Author: Manpreet Brar
Image: Rozan Snoek
In pursuing her dream of my wedding, my mom shows me a picture of a person and starts selling this possible suiter. I look at her, annoyed, and tell her: ‘Eh no, that’s not the one.’ Please stop. The next day I decide to visit my great-aunt. When I come in, there is already one cup of Indian tea, chaa, waiting for me. I take a sip and before I can take in the soothing sensations of the cardamom and cloves, my aunt asks: ‘Isn't it time for you to get married? Your sister has been married for a long time.’ Here we go again: ‘Yes, will you find me a partner?’ With a curious look she asks what I am looking for in a man. I know the old-school division of roles between men and women in her mind.
However, I decide to tease her. ‘Well, he has to make roti, make tasty chaa and have studied, preferably social studies or humanities.’ She looks at me and while she bursts out laughing, I say: ‘And he must certainly clean the house.’ Her smile disappears and she looks at me insistently as she puts her hand on my arm: ‘I get it and it's hard to find the one, Manpreet. I can look for a suitable partner for you in our community, but the requirements you pose are not easy. There might be another way. I promise you it works, and have you ever caught me in a lie?’ I'm startled by her serious face and pull my arm away from under the warmth of her hand. I might believe in her old tricks, and I indeed never caught her in a lie. ‘Hmm. . . what should I do?’, I ask her a bit hesitantly. With an intense look in her eyes and clenching jaws, she says: ‘Tonight, the full moon will occur, and you will surround your bed with six pomegranates, and from each, you will eat one seed.’ I watch her wide-eyed and burst out laughing: ‘That is the saying “the way to the heart, goes through the stomach”, taken very literally, huh’. I finish the last sip of my tea and tell her it's time to go. Crazy old woman.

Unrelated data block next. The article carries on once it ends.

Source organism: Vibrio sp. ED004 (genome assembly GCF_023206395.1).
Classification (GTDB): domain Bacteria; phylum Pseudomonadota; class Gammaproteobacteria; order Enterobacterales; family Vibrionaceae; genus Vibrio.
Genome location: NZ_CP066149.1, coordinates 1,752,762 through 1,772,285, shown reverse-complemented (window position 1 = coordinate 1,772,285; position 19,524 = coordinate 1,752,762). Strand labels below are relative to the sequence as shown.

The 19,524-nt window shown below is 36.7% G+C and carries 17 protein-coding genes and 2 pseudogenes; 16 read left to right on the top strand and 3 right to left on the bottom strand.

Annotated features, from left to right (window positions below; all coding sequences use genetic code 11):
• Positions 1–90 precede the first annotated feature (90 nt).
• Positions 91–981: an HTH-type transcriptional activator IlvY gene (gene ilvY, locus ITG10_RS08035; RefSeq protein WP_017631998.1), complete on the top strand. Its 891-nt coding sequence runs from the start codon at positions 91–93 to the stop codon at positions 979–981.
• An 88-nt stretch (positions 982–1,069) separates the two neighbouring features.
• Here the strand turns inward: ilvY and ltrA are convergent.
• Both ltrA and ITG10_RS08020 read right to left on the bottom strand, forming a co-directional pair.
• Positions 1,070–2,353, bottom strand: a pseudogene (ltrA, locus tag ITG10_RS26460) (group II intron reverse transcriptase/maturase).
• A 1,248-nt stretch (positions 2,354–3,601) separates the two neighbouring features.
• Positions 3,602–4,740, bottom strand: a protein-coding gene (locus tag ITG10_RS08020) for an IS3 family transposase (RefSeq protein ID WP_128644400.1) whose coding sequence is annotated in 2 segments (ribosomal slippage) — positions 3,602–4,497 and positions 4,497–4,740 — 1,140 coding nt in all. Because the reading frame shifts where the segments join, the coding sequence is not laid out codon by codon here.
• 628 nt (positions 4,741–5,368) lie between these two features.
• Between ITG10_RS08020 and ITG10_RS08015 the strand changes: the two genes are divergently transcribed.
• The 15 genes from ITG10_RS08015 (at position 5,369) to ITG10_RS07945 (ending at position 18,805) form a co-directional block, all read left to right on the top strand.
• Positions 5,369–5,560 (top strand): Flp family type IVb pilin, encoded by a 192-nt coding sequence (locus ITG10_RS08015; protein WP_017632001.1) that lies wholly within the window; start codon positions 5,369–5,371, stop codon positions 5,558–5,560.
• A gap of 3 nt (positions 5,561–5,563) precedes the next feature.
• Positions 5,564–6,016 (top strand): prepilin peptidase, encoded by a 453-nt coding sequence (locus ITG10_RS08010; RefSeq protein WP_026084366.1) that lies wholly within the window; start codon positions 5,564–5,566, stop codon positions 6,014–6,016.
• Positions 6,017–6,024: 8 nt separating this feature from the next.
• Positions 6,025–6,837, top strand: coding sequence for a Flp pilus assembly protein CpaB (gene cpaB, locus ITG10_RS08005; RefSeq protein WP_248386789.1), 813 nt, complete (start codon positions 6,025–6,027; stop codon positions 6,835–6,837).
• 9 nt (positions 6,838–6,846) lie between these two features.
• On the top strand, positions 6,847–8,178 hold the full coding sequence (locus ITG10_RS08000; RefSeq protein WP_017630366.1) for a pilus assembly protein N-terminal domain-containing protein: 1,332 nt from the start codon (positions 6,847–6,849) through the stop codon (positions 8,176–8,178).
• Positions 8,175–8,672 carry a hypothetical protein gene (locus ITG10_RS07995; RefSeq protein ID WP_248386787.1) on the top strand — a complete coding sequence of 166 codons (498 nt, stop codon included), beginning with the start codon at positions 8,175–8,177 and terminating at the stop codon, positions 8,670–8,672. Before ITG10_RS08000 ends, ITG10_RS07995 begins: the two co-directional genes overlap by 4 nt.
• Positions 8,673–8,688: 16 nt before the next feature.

That evening when I get home, my roommates are watching, or rather drooling over the romance between Julia Roberts and Hugh Grant. I decide to skip this Hill and go to bed. Annoyed, I shove my face into my pillow. I sigh and in one quick movement I sit up in bed. Enough. After slaughtering six pomegranates, I surround my bed with the fruits. What am I doing? I take one seed out of each and eat them, one by one. While falling asleep, I hear a hissing noise and smell cardamom. Swirls of pink mist arise and fill my room. Out of the mist, I recognise a human figure, with perfect brown hair, nice cheekbones and wait; is he holding a social studies degree and a cup of chaa? The smoke disappears and I can clearly see: that’s not the one.